My other piece of exciting news is that his first son, Bullwinkle (aka Caddis Cool Dorado) is under saddle!  Bullwinkle was an oops from a night of freedom the Big Yellow Money Vacuum enjoyed the year before I purchased him.  He turned three in May and his first ride was yesterday.  The trainer reported no spook or buck, acted like he’d done it a million times.  I said, yeah, chip off the old block for sure.  Conformationally, he has a better hip than his sire, but a worse neck.  Sort of what I expected from looking at the dam.

That’s Bullwinkle, above.  I’ll have to add a picture of the dam, Ima Cool Success, later, but basically he has her conformation with the Big Yellow Money Vacuum’s color.  She is a really calm mare, too, although no one will ever know how she would have ridden as she got hurt young and was unsound ever since.  The nice thing about having a better hip and worse neck  is that you can’t change a hip that much, but you can change a neck a lot – or the appearance of a neck – with work.    Then there are things you can’t change at all, like the shoulder, which thank heavens is pretty darn nice.  I suspect he’ll be as much of a couch to ride as his dad.  You can sit the BYMV’s fast trot without even trying, a big plus for people like me with crappy, chronic lower back pain!

So that is about the update for now…Thanks for all the messages about missing my writing on the Fuglyblog. I will probably write some guest blogs. I have a topic right now I’m dying to attack – trainers thinking the client horses are THEIR horses and forgetting those horses HAVE an owner who ultimately gets to make all the decisions about the horse.  That’ll be a lively one, won’t it? 😉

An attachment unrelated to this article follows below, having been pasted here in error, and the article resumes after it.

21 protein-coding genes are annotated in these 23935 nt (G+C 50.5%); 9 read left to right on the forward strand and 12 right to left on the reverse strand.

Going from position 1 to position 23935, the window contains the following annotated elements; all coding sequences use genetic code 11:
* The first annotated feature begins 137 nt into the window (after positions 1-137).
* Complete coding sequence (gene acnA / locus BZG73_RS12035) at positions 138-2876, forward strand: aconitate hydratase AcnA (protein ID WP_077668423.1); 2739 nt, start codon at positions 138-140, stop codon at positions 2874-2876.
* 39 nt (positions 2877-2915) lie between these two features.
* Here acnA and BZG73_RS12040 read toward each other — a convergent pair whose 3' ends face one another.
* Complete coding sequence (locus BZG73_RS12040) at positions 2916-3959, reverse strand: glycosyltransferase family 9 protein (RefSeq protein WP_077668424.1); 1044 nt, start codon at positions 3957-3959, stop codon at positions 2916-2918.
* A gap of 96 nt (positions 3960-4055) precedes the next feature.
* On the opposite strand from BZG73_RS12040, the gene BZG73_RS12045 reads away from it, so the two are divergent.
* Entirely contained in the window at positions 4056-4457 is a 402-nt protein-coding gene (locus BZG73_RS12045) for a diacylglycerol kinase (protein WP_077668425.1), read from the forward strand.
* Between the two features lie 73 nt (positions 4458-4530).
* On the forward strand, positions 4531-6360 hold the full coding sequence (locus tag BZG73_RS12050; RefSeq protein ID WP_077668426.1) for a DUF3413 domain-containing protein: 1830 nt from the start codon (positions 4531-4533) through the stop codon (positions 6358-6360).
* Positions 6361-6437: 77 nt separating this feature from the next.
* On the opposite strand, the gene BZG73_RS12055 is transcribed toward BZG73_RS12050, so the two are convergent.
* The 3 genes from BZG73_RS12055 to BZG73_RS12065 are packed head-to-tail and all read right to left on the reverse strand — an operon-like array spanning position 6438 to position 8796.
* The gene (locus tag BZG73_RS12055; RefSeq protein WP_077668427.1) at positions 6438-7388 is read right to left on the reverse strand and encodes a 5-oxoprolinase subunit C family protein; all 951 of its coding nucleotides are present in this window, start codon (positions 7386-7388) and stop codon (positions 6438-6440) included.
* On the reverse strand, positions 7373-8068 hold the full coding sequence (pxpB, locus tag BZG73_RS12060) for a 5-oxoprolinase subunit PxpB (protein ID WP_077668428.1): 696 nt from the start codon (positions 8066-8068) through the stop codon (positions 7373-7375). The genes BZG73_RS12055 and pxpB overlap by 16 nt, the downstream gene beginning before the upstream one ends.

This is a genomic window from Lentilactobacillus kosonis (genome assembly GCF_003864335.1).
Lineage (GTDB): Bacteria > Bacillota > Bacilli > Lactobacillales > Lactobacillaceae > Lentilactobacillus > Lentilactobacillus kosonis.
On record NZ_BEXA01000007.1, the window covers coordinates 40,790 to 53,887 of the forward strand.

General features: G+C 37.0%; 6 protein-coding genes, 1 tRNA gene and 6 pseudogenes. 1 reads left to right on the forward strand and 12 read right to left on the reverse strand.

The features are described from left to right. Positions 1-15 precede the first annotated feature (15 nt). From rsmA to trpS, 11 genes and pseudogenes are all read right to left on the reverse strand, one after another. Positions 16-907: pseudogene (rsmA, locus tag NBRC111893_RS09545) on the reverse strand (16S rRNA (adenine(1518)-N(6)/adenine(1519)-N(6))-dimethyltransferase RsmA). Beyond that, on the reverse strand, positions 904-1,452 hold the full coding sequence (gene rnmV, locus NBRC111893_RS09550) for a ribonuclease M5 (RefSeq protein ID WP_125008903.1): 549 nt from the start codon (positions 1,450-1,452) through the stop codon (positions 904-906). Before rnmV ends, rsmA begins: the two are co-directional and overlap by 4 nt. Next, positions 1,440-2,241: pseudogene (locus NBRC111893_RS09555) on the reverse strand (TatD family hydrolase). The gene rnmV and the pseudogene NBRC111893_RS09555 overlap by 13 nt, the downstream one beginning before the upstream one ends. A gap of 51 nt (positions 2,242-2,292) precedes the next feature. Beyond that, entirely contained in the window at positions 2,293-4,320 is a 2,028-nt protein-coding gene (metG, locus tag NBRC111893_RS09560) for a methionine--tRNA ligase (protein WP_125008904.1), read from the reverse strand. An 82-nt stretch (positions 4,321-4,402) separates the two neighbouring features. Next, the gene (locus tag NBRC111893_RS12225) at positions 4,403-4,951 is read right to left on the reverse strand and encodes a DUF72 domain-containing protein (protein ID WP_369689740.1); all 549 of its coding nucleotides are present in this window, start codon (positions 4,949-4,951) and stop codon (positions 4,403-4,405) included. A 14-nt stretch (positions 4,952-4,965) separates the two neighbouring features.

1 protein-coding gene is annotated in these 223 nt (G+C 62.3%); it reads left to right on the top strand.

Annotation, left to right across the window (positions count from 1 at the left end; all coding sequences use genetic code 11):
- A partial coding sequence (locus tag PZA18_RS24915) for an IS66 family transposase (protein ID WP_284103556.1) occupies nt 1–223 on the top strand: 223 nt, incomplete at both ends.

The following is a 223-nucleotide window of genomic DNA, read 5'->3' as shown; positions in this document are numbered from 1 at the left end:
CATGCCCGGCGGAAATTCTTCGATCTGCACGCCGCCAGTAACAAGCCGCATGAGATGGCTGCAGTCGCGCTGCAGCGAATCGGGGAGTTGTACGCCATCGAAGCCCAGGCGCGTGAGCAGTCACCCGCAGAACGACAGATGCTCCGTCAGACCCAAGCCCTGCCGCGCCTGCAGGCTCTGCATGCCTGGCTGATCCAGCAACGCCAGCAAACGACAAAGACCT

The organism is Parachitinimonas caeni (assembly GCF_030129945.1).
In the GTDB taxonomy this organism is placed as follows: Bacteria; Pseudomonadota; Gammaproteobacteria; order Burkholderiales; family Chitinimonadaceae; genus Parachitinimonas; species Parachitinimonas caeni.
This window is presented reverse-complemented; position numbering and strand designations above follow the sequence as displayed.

Published in: on September 9, 2011 at 5:28 pm  Comments (19)  

They’re right, long distance relationships don’t work!

As many of you know, I live a thousand miles away from my horses.  The reason is pretty simple:  I needed to make more money to fund the VLC’s show career.  When a fantastic offer came in from Los Angeles, I had to take it and move back.  Not that I minded moving back one bit, I love Southern California, but I hated the idea of moving so far away from my horse.  Moving him wasn’t an option at the time; I have yet to identify a stock-type trainer in So-Cal who doesn’t subscribe to the yank, crank & fix the tails method.  There may be one, I simply haven’t met that person yet.  Anyway, the plan was to leave him in Washington, and that is what I did, flying up regularly for visits and to attend his horseshows.